The leader’s perception has much to do with the performance that we receive. If we value and treasure our employees, we tend to treat them in a way that is consistent with this feeling. On the other hand, if we view our employees as a drain or a burden, then our actions reflect this feeling. The emotionally competent leader knows that he or she must first determine the

“correct” vision of his or her employee before he or she can expect great or inspired performance. The emotionally competent leader knows that maintaining a positive, optimistic view of employees will result in building bonds with employees that will lead to greater performance.

We are not suggesting that leaders “put their head in the sand” and ignore performance problems. If such problems exist, leaders must address them.

However, there is an important distinction between addressing a performance problem and picking at performance issues. The emotionally wise leader knows to address the big issues, and from there, create a positive, optimistic view of performance that enables success.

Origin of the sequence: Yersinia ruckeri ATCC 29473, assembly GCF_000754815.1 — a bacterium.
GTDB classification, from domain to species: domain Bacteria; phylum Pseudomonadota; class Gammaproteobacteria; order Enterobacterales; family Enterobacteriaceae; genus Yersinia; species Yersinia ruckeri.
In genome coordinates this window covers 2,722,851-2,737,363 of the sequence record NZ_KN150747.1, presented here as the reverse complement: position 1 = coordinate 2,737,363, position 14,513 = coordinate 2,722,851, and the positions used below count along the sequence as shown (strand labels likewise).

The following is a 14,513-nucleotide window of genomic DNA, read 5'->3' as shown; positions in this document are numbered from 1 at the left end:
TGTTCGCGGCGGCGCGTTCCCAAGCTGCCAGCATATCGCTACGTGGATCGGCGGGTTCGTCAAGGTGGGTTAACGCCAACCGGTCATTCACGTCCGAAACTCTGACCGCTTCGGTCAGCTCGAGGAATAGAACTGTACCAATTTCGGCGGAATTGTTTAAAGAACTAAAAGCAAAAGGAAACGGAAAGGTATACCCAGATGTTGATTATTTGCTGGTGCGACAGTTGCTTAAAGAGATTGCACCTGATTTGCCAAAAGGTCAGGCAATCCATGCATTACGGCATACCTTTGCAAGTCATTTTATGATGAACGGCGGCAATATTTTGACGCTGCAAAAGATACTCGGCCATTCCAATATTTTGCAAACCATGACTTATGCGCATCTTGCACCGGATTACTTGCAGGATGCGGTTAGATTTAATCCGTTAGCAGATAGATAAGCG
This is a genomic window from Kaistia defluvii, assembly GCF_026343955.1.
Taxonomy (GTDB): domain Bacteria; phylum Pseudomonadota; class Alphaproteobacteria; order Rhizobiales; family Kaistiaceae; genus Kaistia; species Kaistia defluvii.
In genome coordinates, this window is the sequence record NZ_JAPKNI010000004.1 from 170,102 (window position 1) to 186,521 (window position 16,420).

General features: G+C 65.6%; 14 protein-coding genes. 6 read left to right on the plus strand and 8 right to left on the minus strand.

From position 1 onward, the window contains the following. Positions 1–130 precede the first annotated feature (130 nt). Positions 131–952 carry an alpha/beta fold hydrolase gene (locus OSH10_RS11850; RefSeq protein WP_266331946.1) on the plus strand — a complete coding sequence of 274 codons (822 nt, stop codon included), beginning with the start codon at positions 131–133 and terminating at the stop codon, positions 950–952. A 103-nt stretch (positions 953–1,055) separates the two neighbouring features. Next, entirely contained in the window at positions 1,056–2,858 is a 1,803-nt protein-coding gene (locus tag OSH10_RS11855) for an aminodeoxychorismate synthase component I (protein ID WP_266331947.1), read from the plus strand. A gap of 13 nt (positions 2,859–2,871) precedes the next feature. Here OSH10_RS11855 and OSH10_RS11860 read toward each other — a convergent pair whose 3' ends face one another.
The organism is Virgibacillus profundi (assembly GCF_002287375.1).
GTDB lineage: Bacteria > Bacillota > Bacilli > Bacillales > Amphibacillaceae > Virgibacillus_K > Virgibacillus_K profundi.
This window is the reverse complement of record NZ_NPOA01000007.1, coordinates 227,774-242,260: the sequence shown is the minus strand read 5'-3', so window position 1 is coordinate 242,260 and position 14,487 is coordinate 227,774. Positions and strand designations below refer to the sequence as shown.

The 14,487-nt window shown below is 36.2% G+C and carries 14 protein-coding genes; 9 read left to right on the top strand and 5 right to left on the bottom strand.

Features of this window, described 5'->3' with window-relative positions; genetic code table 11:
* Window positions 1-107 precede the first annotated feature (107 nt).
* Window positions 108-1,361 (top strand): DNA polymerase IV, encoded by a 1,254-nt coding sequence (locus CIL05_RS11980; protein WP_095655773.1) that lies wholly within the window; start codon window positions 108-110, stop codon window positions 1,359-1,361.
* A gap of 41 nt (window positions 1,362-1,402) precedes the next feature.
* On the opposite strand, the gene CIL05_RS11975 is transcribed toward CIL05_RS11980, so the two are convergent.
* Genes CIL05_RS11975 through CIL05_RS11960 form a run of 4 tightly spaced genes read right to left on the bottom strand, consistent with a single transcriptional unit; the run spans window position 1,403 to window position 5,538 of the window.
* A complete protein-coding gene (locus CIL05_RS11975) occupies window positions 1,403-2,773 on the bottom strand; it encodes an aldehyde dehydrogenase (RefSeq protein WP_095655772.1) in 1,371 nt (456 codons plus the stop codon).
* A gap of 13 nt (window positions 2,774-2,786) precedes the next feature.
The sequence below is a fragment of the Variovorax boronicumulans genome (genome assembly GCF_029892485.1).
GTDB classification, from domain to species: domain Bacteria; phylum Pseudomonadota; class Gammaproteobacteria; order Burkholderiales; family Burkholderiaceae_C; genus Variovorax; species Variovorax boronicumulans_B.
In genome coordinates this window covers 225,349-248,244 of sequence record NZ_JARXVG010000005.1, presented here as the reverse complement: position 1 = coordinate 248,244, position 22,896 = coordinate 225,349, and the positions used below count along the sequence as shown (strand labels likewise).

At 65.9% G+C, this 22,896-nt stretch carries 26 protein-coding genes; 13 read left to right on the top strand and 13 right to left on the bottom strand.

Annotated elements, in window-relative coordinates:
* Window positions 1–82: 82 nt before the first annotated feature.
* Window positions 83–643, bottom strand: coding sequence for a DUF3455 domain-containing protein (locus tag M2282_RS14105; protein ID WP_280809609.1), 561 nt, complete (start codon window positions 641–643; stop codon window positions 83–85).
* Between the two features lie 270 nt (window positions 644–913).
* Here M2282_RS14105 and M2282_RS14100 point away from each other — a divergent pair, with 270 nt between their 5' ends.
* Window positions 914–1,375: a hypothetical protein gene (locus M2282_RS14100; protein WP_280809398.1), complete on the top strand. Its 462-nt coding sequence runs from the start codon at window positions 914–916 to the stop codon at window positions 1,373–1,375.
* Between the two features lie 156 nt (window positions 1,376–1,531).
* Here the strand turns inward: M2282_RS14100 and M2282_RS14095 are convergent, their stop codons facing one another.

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EQ #4 Rank Order Your Employees

Adele Lynn HRD Press, Inc. PDF

50 Activities for Developing Emotional Intelligence

Coaching Tips

Sometimes intentionally or unintentionally, all leaders rank order employees.

Some organizations even give salary increases based on some type of ranking system. Ranking may cause problems for the leader. For example, the leader may consciously or unconsciously send negative messages to the people on the bottom of the ranking. These messages may inadvertently cause people to believe they are not important or valued to the organization.

This can spiral into additional performance problems.

The caution for the leader is to recognize that he or she values employees differently, but the leader must employ self-restraint to be sure that he or she is not giving messages that counter productivity.

For example, if a leader does not value a certain job function, but instead views it as a necessary evil that he or she must contend with, that leader is apt to give the employee performing this function less time, less patience, less praise, less development opportunities, and even less pay even though the employee may be doing a fine job.